By Lloyd Howell
To “remember Father” is to remember what it is to love, to remember how to give unconditionally, to remember how to laugh when weary and burdened and how to press on in the face of enormous obstacles. The writing of this book was an attempt to come to terms not only with the departure/loss of True Father’s day-to-day earthly presence but also to grasp the impact and significance his life had on mine and the greater Unificationist community. The reflections were various and often moved me to tears. I include four poems for the reader’s interest.
The following poem began with a random thought of how pure the snow must’ve been in the remote countryside of Rev. Moon’s boyhood (north) Korea. I could easily imagine the forceful winds driving it across the land and next I realized that an invisible wind was also blowing into the life of the young Sun Myung Moon. And I understood how he opened his heart and let it take him along and thus, as I too opened my poetic sails letting this concept carry me along, the poem then became something parallel with Father’s life.
The Wind in Your Sails
Father, I can see you as a young boy –
pure as the wind-driven snow of northern Korea,
even then there was an invisible force gathering behind you
and to it you dared to open your sails
thereafter finding yourself doing strange things:
inviting beggars home for dinner,
sharing the melons of your uncle’s field
with the village boys –
even then seeds of concern for others
were taking root deep in your soul –
single-minded, nothing could stop you –
certainly not the fear of punishment.
You would pass through many gauntlets;
torture by Japanese occupiers,
and the supreme test of communist death camp
where while starving, in that university of suffering,
you shared your handful of barley
earning your doctorate in compassion –
Buddha and Jesus no doubt approving.
You graduated to the sounds of bombs exploding,
taking your ministry south, to a hut
made from mud and discarded G.I. ration boxes
you preached to a growing handful of believers.
And through all the storms
you never let go the sails
that would one day
take you ‘round the globe
to feed the world the Word
of your Father’s Love.
At his last supper, Jesus exhorted those gathered to break bread and drink wine in remembrance of him. Eventually that remembrance was formalized into the sacrament of Holy Communion. Father Moon likewise created many occasions where he shared deeply with his followers, be it on fishing boats, at informal breakfast meetings, and so on, any of which could be likewise ritualized. One day, while working, I stopped to have lunch and before I knew it, Father was in my mind joining me, and like Jesus, inviting me to have a “communion” with him.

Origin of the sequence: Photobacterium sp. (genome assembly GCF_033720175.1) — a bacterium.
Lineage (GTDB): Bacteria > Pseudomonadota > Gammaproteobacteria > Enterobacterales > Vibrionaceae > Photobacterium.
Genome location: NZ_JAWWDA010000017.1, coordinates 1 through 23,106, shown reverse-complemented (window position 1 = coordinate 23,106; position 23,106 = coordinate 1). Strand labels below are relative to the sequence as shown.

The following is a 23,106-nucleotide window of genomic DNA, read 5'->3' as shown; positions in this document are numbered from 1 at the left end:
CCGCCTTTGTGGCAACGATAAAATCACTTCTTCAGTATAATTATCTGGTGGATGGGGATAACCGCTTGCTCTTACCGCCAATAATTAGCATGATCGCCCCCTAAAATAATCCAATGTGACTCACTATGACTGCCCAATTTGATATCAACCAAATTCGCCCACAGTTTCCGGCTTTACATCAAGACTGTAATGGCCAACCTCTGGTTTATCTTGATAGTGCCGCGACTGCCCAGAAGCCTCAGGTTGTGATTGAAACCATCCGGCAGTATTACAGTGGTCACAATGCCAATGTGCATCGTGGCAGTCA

In Remembrance of You
after working all morning
away from home
I went to the car
to sit and eat a sandwich.
Noticing my dirty hands
I pondered what to do
and remembered your words –
that account from your youth,
the one you shared on the shore of the Hudson,
of when you stopped to lunch,
after net fishing on mud flats,
and how, having no water,
you spat on your fingertips to clean them off
before picking up your rice ball.
And this I too did –
in remembrance of you –
oh sweet, muddy communion.
The following poem pays tribute to the worldwide level upon which Rev. Moon lived his life by likening it to the image of a mighty river. But even such a river (although itself having many tributaries) is in the end also heading toward and contributing to something even greater.
After a life
of traveling back and forth
through mountain range, hill and plain
traversing cities and countries
you suddenly vanished into the horizon
and I found myself
praising the awesome channel
your long life had carved –
its headwaters innocuous,
its body Amazonian in breadth,
its length planetary,
its current clear, strong and swift,
always on the move,
carrying all along,
brimming with life,
so mystically beautiful,
so many flocking around its banks.
But it was not your desire
that your life be praised,
but that it be seen as an open invitation –
for Unification –
for all tributaries
to merge into One
and flow toward the vast ocean
that is the even greater Love of God.
The book also has a section of miscellaneous life of faith poems all having their roots in the teachings of Rev. Moon. The following poem alludes to mankind’s lost realization that we are all from one root, and won first place in a Long Island-wide poetry contest in 2009.
An axe swings
to be milled
into boards, posts, rails and planks
transported to a distant destination
where they meet again
as studs, plywood, decking, shingles, trim and casing;
the crown molding imagining
itself better than the ordinary joist,
the high-end cabinet believing
itself superior to the simple wall studs
from which it hangs –
now pitiful strangers
having forgotten the common tree
from which they all came.♦
Lloyd Howell (UTS Class of 1978) lives in Long Island, New York. He has a bachelor’s degree in mechanical engineering and a master’s degree in religious education. He believes the family is God’s original “school of love,” trumping church, mosque, and synagogue; and that religion is a temporary phenomenon, a bridge, a balm, and a bandage, until the family of man can be healed and reconnected to the love of the Universal Parent of mankind. Virtually any topic is game for his poetry, which reflects the many moods that comprise a life: reflection on birth and death, on raising children, the Middle East conflict, and a powerful love of nature which regularly serves as his gateway to the Divine and Transcendent. He has published three previous books of poetry: Toward a Nation Not Yet Born; Sleepless in Jerusalem; and, What Language Do You Speak?